Oct 7 (Reuters) - FirstEnergy Corp said on Monday a
small area of degradation found in the steel containment liner
in one of the reactors at Pennsylvania's Beaver Valley nuclear
power plant poses no harm to the public, workers or the
FirstEnergy spokeswoman Jennifer Young said workers found
the flaw on Friday during an inspection of the inside walls of
the containment building in the 892-megawatt Unit 1, which has
been shut since September 30 for a refueling and maintenance
The containment building is comprised of a 4.5-foot thick
concrete wall with a domed top and a 3/8-inch thick steel liner.
The degraded area is located about 7 inches (17.8
centimeters) from the floor and measures about 0.4 inches by
0.28 inches, she said.
Young did not say when the unit would return to service but
noted the company expects to fix the degraded area within the
current outage schedule.
Refueling outages usually last about a month but power
traders noted this outage could take up to two months because
the company is replacing the unit's two low pressure steam
turbine rotors. Each rotor weighs about 153 tons and measures
about 15 feet in diameter and about 30 feet in long.
Workers discovered the degraded area under a small paint
blister. The company determined there was a fibrous material -
most likely wood - inside the concrete touching the steel liner.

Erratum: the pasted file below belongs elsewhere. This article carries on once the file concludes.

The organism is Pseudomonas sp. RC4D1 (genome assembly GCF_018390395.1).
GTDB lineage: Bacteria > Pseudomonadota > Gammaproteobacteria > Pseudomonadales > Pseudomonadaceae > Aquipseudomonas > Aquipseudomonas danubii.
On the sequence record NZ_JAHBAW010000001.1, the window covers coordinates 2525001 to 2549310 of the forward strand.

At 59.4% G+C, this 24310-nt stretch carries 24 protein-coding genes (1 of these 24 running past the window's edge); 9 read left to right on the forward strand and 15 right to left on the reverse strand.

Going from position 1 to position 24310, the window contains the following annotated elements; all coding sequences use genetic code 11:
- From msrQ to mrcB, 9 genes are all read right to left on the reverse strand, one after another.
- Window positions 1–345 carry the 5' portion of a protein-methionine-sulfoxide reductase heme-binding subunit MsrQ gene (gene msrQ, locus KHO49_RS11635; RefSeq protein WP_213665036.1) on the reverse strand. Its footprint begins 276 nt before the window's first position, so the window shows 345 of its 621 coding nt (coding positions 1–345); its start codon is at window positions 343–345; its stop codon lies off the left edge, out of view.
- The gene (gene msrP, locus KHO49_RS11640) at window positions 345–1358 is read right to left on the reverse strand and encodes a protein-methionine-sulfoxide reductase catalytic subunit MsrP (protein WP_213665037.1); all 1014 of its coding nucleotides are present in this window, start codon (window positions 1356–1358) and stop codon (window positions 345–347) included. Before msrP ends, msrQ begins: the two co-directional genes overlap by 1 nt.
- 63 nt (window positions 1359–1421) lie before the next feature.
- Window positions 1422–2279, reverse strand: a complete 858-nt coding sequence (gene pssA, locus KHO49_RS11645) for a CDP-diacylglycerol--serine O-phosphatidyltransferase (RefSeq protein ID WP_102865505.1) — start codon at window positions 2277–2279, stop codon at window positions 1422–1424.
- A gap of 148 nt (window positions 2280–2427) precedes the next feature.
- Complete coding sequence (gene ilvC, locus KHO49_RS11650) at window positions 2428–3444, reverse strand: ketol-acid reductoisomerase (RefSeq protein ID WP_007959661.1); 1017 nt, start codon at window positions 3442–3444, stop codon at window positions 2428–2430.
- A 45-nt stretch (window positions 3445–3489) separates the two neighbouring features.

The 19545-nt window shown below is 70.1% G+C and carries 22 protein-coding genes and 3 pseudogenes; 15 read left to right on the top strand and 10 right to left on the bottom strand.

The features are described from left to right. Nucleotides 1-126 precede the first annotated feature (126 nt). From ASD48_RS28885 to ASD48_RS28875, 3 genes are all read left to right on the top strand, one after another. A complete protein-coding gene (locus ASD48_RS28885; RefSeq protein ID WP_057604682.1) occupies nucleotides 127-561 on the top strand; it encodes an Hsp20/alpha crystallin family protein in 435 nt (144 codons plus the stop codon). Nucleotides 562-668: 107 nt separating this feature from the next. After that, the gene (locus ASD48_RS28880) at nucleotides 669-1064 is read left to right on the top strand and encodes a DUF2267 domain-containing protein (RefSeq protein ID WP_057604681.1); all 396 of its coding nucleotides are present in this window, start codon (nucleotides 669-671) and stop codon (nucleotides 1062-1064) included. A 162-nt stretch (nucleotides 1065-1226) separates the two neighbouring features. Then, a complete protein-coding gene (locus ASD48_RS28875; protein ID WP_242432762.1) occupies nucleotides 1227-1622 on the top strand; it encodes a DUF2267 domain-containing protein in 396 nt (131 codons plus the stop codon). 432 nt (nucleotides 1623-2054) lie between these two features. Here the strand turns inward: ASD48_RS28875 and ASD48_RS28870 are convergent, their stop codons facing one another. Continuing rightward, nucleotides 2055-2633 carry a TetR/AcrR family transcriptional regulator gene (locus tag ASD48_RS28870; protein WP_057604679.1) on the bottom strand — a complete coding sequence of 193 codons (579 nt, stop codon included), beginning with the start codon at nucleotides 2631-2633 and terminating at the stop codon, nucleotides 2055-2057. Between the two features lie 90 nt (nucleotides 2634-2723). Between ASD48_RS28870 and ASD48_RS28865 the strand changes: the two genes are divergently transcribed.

The company said the degradation likely occurred when the
Young said a similar event occurred in 2009 when workers
found a small area of degradation in another part of the steel
liner. In that case, the damage was caused by a wood spacer left
over from the concrete pour during construction.
She said the company in 2009 removed and replaced the
damaged steel and the area has not experienced any additional
TOWN: Shippingport in Beaver County, some 35 miles (56 km)
northwest of Pittsburgh
OPERATOR: FirstEnergy Nuclear
CAPACITY: 1,777 MW
UNIT(S): - Unit 1 - 892-MW Westinghouse pressurized water
- Unit 2 - 885-MW Westinghouse PWR
1976 - Unit 1 enters service
1987 - Unit 2 enters service
2007 - FirstEnergy filed with the U.S. Nuclear Regulatory
Commission to renew the reactors' original 40-year
operating licenses for another 20 years
2009 - NRC renews operating licenses
2036 - Unit 1 license expires
2047 - Unit 2 license expires
- Utility Industry
- Jennifer Young